Saturday, 14 July 2012

Miss Potter

Village of Near Sawrey : Home to Beatrix Potter
Just thought I'd have a few ramblings regarding the prestigious Beatrix Potter. I guess many of you have seen  'Miss Potter,' the movie.  Apparently the National Trust have been inundated by visitors to Hilltop in near Sawrey ever since. Well, it's certainly good for business but if you stop and think for a moment the effect that this female author has had upon the world. Globally she is still a shining star and people love all of her books which portray such beautiful illustrations. It's easy to simply focus upon Beatrix the writer, but we should also remember Beatrix the artist, the mycologist and the conservationist.

I have a set myself - bought when my first son was little along with a video collection which are lovely to watch (for children of course). For anyone with babies and young children, I highly recommend you buy at least one of her books. They can't fail to entertain your children and I'll wager they'll love them.

A Young Beatrix with her dog Spot
So, the fact that Miss Potter ended up living in the Lake District makes two good reasons for visiting the area. Her first home, Hilltop, was purchased in 1905 using some of the proceeds from the sale of her first few books. She had been a regular visitor to the Lake District, spending family holidays there with her parents and brother. Later, in 1909, she bought what was to become her main residence, Castle Farm, over the road to Hilltop. William Heelis, a local solicitor who had assisted her with the purchase, became her husband in 1913. During her time there she became a farmer, a sheep breeder and a prize winning breeder of Herdwick sheep.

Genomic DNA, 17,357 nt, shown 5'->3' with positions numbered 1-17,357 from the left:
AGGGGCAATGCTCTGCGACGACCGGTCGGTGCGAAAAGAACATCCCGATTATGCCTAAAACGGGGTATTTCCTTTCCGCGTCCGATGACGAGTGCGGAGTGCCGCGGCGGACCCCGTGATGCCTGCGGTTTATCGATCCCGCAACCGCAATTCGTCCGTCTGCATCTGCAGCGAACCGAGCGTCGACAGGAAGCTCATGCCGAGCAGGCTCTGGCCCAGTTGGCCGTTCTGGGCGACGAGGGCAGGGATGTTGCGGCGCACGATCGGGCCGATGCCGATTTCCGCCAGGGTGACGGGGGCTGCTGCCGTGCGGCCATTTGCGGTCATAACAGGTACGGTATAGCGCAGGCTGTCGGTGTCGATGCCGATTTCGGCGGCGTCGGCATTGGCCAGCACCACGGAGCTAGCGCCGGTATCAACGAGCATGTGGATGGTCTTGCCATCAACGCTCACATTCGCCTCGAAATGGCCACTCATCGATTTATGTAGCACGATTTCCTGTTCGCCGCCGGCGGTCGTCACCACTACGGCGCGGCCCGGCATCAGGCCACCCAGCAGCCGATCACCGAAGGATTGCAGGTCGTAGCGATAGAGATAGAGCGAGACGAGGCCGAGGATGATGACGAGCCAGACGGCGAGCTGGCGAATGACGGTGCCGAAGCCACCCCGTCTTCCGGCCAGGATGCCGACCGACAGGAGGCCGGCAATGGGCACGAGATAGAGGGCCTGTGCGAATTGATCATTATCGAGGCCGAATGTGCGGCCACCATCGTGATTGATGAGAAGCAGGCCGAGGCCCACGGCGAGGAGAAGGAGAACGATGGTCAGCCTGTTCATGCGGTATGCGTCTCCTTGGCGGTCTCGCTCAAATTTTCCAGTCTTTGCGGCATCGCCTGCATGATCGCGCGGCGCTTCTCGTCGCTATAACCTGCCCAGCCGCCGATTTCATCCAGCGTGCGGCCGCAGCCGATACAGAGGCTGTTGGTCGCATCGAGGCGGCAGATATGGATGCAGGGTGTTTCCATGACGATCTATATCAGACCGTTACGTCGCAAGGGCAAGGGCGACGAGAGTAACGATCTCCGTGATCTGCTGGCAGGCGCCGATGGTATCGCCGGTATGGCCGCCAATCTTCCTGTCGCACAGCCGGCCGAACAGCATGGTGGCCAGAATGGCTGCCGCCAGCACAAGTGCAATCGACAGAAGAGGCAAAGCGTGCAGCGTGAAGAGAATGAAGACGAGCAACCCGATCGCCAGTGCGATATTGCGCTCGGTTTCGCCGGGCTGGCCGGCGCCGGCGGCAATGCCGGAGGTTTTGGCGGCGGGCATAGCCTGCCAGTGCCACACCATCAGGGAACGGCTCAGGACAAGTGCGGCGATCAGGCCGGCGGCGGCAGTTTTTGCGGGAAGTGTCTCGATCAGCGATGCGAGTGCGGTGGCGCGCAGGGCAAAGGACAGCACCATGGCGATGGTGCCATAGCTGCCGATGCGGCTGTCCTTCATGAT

After thirty years of married life, Beatrix died there in December 1943. Her ashes were scattered over her land by her husband, who later died in 1945. The National Trust was bequeathed Hilltop and it remains today exactly as Beatrix left it, complete with her china and furnishings. The cottage garden is a gem and just as it would have been when she was there. All in all, Beatrix left 17 farms, eight cottages and more than 4000 acres of land to the National Trust in 1943 making her undoubtedly their largest sponsor.


She certainly was an inspiring woman, writer and illustrator.Beatrix was writing in the late 1800's through to the 1900's, an era when 'ladies' of a certain position did not work and yet she managed to get published.  The fact that she gained financial independence and security for life was a great accomplishment and she is to be truly commended.